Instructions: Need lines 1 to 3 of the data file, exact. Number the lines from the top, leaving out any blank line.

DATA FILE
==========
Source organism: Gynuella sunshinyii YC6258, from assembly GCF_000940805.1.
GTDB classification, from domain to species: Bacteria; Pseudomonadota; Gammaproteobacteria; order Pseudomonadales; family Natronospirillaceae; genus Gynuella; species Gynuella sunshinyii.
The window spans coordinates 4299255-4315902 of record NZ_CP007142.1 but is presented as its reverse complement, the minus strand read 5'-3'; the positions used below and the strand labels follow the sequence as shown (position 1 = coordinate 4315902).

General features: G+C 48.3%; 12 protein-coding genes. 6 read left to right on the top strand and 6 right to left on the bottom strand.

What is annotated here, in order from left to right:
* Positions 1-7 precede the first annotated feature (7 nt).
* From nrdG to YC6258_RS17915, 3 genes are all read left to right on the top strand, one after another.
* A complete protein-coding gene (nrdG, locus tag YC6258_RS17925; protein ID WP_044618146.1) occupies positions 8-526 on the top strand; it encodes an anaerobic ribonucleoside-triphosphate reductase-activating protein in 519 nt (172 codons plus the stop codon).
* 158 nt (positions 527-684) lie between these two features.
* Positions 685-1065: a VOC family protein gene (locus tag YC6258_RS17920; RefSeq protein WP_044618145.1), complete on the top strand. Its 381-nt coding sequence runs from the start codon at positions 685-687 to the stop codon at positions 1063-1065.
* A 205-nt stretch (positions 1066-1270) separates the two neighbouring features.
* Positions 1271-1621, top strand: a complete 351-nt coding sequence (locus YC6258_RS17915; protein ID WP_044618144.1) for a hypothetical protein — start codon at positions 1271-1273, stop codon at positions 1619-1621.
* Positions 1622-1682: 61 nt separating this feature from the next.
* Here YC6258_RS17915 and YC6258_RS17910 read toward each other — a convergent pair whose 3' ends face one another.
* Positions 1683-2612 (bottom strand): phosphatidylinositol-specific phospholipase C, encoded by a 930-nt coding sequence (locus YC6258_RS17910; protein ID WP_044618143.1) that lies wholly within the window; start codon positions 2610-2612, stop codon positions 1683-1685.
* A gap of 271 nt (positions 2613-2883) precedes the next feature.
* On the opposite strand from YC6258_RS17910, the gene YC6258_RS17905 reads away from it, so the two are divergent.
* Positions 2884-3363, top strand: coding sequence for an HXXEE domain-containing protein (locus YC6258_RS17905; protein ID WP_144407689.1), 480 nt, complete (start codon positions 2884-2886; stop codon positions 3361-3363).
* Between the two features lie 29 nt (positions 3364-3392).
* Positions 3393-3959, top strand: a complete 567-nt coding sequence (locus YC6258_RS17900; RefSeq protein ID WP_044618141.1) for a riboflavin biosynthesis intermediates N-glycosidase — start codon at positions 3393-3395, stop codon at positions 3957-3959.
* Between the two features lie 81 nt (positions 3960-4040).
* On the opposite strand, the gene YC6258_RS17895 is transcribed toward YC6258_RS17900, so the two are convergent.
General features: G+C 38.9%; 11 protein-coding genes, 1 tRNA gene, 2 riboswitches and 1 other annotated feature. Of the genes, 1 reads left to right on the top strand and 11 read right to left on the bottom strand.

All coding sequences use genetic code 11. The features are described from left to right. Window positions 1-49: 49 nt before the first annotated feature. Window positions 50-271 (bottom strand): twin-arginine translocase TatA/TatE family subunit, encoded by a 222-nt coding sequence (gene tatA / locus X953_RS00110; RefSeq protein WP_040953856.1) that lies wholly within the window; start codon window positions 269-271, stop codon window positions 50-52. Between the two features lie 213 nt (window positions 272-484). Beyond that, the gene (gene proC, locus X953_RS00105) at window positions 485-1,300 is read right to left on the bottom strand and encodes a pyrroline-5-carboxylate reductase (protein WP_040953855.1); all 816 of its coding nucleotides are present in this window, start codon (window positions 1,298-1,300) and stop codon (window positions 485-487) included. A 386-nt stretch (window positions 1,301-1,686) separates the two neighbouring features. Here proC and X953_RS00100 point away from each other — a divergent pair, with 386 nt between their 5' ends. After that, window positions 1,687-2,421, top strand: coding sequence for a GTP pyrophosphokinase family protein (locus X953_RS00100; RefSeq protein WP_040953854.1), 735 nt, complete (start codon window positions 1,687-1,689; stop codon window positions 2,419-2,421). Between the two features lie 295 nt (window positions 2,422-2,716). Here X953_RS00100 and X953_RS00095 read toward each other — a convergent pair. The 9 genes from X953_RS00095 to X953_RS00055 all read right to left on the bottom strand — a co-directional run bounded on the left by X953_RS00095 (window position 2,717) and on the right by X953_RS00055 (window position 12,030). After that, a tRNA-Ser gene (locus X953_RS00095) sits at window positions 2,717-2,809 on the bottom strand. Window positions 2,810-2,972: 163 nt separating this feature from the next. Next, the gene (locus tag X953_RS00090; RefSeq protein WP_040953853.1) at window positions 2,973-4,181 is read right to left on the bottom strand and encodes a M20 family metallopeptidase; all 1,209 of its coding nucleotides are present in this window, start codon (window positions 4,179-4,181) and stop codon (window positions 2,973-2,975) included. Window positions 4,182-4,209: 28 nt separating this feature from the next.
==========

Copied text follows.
Source organism: Gynuella sunshinyii YC6258, from assembly GCF_000940805.1.
GTDB classification, from domain to species: Bacteria; Pseudomonadota; Gammaproteobacteria; order Pseudomonadales; family Natronospirillaceae; genus Gynuella; species Gynuella sunshinyii.
The window spans coordinates 4299255-4315902 of record NZ_CP007142.1 but is presented as its reverse complement, the minus strand read 5'-3'; the positions used below and the strand labels follow the sequence as shown (position 1 = coordinate 4315902).